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As leaders meet to discuss the state of the world and the difficult road ahead at the World Economic Forum, a frank and honest discussion about the loss of educational opportunities in developing markets is long overdue.
Over the years in the fight against AIDS, tuberculosis, and malaria, we have learnt about the effectiveness of purpose-led partnerships. The ongoing COVID-19 pandemic provided us with a sense of urgency in supporting individuals and households to take full advantage of the digital economy.
On the back of COVID-19, and the widespread financial difficulties that many people experienced as a result of two years of lockdowns, some South African employees opted to resign from their jobs in order to access their retirement savings.
There have been many instances where people have received large sums of money from an insurance pay out and have blown it all unwisely. The TV series I Blew It shows a few examples of this and many have experienced this first hand or seen family and friends go through the same.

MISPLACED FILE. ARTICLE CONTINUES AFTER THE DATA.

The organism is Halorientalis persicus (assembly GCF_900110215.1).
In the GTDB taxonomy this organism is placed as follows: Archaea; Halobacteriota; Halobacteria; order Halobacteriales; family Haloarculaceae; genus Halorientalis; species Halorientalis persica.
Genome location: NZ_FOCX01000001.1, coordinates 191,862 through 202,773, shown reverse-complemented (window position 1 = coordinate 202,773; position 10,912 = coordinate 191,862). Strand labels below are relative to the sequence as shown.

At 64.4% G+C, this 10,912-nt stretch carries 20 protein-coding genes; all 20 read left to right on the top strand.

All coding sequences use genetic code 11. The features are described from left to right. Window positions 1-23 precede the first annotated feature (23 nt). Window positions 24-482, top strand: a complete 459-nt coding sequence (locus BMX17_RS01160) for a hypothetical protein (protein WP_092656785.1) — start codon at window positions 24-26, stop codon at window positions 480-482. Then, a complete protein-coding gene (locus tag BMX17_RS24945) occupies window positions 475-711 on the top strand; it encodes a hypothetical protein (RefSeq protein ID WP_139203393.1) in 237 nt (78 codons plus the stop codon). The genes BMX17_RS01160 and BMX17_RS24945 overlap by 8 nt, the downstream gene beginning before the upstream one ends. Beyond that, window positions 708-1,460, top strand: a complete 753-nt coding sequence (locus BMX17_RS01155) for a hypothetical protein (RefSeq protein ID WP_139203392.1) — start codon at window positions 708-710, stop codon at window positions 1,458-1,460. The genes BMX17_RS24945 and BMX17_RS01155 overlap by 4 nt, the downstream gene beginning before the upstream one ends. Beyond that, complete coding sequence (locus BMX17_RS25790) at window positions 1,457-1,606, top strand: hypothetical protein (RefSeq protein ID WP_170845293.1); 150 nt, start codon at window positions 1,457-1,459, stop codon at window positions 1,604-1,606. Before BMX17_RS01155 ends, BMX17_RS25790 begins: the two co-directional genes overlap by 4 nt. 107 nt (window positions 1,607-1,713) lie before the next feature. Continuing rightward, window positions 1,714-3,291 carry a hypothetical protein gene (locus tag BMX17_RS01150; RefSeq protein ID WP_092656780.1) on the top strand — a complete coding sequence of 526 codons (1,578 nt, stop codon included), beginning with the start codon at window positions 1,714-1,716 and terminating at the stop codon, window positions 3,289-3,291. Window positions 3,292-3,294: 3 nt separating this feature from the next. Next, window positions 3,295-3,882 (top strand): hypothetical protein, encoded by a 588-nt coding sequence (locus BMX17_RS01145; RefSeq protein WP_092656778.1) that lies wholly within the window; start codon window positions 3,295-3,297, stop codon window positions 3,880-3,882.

Four in five small businesses want to become more knowledgeable about financial management, but two thirds lack the support they need. New research reveals that South African small businesses are making mistakes costing them an average of R91,311 per year due to a lack of financial knowledge.
‘Line of sight’ in the supply chain has taken on a new meaning in the age of Artificial Intelligence (AI) and Machine Learning (ML). Rather than simply tracking stock movements and using this data to attempt to influence the end consumer to buy a product, there is now massive investment in trying to ‘own’ the retailer from a data perspective.
Literacy, the ability to read and to write, enables prosperity. Yet at least 773 million young people and adults lack basic literacy skills. As technology evolves, users who lack the foundation of learning and education will not reap the benefits of the ongoing digital transformation.
Right now, over 4.14 million people around the world have succumbed to COVID-19 - and over 84,000 of those deaths happened right here in South Africa. As we navigate a third COVID-19 wave, South Africans are starting to come to terms with their own mortality.
The trouble with following conventional wisdom is that it is always changing. Proximity to the branch matters. Branches are closing. Multi-channel. Omni-channel. Digital first. Digital only. Mobile first. Mobile only. Friction is bad for customer experience (CX).